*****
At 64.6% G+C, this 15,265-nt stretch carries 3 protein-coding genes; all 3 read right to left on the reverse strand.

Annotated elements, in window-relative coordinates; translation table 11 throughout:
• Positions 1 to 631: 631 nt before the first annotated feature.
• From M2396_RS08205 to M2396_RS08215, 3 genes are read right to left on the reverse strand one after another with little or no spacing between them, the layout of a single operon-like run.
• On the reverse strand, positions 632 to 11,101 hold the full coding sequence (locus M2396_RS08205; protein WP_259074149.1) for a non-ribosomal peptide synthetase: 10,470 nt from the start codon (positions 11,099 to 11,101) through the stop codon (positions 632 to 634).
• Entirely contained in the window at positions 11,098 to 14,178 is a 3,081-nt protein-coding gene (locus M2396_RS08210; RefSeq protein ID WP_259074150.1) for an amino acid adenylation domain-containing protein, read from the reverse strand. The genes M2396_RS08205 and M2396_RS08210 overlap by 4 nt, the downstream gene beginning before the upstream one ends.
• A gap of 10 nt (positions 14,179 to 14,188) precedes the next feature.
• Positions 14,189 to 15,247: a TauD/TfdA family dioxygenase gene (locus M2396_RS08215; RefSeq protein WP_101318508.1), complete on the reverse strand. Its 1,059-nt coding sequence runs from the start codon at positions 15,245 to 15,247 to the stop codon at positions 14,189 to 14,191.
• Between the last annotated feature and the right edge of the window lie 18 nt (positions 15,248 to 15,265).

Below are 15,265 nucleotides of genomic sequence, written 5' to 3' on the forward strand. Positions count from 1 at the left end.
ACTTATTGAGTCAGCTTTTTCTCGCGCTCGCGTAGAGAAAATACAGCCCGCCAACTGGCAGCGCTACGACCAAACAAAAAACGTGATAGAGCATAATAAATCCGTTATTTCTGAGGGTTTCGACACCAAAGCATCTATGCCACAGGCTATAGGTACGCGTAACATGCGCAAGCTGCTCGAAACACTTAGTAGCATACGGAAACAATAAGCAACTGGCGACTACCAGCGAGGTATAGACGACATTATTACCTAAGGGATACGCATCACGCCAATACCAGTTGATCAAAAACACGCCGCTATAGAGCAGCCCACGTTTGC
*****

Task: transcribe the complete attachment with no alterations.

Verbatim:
At 64.6% G+C, this 15,265-nt stretch carries 3 protein-coding genes; all 3 read right to left on the reverse strand.

Annotated elements, in window-relative coordinates; translation table 11 throughout:
• Positions 1 to 631: 631 nt before the first annotated feature.
• From M2396_RS08205 to M2396_RS08215, 3 genes are read right to left on the reverse strand one after another with little or no spacing between them, the layout of a single operon-like run.
• On the reverse strand, positions 632 to 11,101 hold the full coding sequence (locus M2396_RS08205; protein WP_259074149.1) for a non-ribosomal peptide synthetase: 10,470 nt from the start codon (positions 11,099 to 11,101) through the stop codon (positions 632 to 634).
• Entirely contained in the window at positions 11,098 to 14,178 is a 3,081-nt protein-coding gene (locus M2396_RS08210; RefSeq protein ID WP_259074150.1) for an amino acid adenylation domain-containing protein, read from the reverse strand. The genes M2396_RS08205 and M2396_RS08210 overlap by 4 nt, the downstream gene beginning before the upstream one ends.
• A gap of 10 nt (positions 14,179 to 14,188) precedes the next feature.
• Positions 14,189 to 15,247: a TauD/TfdA family dioxygenase gene (locus M2396_RS08215; RefSeq protein WP_101318508.1), complete on the reverse strand. Its 1,059-nt coding sequence runs from the start codon at positions 15,245 to 15,247 to the stop codon at positions 14,189 to 14,191.
• Between the last annotated feature and the right edge of the window lie 18 nt (positions 15,248 to 15,265).

Below are 15,265 nucleotides of genomic sequence, written 5' to 3' on the forward strand. Positions count from 1 at the left end.
ACTTATTGAGTCAGCTTTTTCTCGCGCTCGCGTAGAGAAAATACAGCCCGCCAACTGGCAGCGCTACGACCAAACAAAAAACGTGATAGAGCATAATAAATCCGTTATTTCTGAGGGTTTCGACACCAAAGCATCTATGCCACAGGCTATAGGTACGCGTAACATGCGCAAGCTGCTCGAAACACTTAGTAGCATACGGAAACAATAAGCAACTGGCGACTACCAGCGAGGTATAGACGACATTATTACCTAAGGGATACGCATCACGCCAATACCAGTTGATCAAAAACACGCCGCTATAGAGCAGCCCACGTTTGC